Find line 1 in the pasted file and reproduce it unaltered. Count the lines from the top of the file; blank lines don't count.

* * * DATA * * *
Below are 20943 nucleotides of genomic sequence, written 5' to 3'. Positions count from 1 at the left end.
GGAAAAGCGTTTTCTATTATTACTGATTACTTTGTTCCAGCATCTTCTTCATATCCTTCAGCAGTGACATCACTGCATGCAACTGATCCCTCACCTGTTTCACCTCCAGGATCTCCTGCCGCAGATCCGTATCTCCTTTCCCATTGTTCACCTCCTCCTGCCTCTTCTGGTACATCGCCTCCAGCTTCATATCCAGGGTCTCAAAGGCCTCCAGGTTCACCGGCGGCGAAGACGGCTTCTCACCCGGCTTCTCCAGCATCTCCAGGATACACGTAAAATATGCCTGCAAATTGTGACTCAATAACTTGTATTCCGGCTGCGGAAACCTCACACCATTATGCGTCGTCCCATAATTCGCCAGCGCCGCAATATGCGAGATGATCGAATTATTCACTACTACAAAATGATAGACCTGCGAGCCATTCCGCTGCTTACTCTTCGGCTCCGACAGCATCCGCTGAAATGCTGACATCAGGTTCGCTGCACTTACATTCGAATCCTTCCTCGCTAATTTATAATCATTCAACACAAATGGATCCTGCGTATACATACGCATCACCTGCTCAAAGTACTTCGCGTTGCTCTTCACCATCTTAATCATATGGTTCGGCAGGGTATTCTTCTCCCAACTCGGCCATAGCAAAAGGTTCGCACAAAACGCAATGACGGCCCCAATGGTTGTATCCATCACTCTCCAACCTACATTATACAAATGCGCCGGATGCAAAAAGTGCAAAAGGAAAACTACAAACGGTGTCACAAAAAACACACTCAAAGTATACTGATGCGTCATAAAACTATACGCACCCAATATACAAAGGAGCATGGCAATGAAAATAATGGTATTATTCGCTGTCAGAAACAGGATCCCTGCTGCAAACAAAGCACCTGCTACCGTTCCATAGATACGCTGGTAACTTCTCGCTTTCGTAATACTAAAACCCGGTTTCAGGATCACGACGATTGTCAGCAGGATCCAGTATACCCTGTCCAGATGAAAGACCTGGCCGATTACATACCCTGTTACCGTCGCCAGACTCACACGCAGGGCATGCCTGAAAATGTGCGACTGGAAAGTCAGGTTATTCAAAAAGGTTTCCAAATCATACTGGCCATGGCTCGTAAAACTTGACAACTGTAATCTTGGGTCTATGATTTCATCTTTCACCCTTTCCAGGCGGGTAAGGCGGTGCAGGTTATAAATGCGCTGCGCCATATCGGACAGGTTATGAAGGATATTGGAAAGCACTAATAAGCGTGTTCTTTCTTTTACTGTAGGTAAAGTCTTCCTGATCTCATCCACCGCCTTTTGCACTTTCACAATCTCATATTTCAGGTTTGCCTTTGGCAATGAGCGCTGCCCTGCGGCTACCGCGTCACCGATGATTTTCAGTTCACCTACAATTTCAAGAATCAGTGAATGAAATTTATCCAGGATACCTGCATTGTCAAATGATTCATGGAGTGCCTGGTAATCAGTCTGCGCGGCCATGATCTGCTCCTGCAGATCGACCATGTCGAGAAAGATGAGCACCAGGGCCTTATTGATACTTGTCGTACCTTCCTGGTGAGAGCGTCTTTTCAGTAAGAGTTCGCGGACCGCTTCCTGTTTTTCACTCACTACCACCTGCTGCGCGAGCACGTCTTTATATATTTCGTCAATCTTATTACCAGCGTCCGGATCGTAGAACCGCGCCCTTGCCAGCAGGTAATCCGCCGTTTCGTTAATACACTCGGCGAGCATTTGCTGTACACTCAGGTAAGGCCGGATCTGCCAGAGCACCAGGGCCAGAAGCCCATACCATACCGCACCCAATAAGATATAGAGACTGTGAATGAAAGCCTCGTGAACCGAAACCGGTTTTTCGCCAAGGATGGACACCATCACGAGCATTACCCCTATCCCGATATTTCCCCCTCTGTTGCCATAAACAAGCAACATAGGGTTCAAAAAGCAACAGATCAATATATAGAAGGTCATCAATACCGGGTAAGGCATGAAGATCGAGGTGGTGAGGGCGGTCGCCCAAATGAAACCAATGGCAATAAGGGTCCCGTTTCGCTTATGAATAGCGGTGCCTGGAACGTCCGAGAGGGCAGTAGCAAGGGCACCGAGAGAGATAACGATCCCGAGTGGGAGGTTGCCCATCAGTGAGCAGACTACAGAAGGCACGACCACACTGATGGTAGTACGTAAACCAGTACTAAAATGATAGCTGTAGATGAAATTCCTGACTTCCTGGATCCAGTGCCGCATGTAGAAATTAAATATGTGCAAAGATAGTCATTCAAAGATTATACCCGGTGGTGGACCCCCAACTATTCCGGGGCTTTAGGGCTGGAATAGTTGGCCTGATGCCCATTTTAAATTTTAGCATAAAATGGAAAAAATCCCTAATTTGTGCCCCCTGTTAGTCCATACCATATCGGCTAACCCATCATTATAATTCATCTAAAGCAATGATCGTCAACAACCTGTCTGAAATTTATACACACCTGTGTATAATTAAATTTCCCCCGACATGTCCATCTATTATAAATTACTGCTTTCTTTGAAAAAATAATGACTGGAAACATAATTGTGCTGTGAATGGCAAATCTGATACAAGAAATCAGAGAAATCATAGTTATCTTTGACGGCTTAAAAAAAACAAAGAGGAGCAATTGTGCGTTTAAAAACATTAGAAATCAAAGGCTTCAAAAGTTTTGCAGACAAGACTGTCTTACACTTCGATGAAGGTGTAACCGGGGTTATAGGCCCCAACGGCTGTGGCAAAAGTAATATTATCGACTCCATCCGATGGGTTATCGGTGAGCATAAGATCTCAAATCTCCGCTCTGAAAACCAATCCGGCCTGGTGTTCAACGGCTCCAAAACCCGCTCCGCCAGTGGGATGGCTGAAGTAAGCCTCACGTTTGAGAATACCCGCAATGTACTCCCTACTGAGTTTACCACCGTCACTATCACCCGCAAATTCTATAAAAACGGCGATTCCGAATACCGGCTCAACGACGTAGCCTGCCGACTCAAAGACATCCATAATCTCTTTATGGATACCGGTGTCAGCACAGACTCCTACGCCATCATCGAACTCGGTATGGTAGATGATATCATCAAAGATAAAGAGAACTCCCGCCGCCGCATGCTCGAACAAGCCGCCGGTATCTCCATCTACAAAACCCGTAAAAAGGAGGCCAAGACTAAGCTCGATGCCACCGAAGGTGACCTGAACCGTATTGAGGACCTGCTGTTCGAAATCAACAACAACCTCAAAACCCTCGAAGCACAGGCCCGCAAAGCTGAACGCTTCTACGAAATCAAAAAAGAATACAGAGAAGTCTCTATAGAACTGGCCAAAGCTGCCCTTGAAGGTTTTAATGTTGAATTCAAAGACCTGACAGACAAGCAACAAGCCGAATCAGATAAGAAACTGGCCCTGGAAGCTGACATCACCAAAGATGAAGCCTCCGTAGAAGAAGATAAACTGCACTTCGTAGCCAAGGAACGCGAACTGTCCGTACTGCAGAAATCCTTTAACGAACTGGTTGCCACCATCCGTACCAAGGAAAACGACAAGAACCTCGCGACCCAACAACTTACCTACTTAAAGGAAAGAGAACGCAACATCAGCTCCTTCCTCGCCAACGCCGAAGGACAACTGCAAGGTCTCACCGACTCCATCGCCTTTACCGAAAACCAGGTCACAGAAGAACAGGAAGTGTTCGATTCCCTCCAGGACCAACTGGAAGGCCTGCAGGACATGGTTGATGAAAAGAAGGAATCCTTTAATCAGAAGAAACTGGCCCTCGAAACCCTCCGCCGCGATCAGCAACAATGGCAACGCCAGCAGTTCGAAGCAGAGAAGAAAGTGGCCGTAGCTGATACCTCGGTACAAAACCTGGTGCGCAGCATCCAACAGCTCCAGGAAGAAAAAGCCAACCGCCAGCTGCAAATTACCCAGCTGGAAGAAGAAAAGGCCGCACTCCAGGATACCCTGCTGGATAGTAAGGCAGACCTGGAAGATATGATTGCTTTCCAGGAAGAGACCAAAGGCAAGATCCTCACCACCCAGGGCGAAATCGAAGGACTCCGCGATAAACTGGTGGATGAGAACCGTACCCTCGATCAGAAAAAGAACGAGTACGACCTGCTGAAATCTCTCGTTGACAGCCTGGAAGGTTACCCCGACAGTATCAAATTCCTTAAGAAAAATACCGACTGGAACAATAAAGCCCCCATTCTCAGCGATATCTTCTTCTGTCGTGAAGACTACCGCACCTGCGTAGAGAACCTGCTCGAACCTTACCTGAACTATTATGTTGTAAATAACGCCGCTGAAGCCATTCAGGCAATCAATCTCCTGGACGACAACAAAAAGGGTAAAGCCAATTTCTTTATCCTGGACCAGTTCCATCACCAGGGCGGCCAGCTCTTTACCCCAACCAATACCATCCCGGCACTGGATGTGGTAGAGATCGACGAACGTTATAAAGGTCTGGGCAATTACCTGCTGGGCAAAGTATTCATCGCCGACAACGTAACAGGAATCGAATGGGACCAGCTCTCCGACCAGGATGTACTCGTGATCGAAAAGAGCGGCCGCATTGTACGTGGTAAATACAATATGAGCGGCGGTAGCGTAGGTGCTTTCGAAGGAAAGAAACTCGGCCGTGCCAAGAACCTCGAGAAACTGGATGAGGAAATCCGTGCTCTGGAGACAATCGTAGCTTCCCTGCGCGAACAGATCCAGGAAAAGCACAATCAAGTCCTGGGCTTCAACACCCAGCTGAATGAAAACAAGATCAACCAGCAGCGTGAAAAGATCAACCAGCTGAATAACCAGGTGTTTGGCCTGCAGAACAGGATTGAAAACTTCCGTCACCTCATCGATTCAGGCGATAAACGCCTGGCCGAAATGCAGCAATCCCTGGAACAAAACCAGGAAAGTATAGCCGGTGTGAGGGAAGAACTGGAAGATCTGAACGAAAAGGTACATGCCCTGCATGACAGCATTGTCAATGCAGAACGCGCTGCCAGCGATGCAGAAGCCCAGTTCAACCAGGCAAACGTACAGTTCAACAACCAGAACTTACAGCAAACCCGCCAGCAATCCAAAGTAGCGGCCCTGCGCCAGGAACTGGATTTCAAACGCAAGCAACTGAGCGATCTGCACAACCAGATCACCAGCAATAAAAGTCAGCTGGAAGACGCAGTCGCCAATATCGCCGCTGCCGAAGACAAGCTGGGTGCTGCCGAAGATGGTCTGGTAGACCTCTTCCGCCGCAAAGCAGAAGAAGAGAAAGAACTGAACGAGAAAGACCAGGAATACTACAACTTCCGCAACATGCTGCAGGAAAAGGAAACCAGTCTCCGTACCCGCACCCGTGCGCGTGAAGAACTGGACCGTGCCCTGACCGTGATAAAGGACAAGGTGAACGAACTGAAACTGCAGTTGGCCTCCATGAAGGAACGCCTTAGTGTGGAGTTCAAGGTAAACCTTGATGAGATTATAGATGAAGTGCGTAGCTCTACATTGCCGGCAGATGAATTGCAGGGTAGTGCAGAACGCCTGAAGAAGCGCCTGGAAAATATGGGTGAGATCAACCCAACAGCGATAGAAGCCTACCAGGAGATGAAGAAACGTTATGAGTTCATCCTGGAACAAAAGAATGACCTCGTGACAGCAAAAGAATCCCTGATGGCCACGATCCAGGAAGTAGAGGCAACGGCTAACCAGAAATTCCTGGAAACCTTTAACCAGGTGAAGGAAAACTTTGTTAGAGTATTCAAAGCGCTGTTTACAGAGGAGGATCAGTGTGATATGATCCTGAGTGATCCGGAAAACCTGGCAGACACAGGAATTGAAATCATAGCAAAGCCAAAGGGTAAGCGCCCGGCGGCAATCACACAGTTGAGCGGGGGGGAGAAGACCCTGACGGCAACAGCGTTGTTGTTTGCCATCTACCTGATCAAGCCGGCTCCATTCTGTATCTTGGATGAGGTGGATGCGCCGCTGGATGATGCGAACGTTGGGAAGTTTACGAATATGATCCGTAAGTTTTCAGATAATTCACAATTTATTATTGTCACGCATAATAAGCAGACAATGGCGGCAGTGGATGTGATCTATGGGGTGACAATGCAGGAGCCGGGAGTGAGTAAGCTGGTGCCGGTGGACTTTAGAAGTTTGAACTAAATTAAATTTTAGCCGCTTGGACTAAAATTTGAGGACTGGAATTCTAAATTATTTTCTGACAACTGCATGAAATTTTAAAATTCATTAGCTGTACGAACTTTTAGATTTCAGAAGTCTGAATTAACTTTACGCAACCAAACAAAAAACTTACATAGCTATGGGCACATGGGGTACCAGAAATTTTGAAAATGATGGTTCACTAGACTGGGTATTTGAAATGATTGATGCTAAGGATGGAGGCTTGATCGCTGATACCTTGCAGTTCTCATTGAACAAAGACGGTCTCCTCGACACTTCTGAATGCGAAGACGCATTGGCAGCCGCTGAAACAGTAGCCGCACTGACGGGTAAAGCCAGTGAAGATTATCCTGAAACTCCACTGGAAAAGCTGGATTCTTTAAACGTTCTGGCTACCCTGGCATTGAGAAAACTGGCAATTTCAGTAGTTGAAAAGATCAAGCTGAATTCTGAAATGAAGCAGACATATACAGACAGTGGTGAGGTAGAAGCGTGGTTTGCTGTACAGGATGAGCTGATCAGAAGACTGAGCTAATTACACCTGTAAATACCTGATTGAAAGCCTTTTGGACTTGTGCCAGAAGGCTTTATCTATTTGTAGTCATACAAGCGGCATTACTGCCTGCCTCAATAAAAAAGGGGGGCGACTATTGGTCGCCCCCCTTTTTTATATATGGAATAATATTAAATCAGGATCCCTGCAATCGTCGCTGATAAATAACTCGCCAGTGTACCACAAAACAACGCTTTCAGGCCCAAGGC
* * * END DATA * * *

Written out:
Below are 20943 nucleotides of genomic sequence, written 5' to 3'. Positions count from 1 at the left end.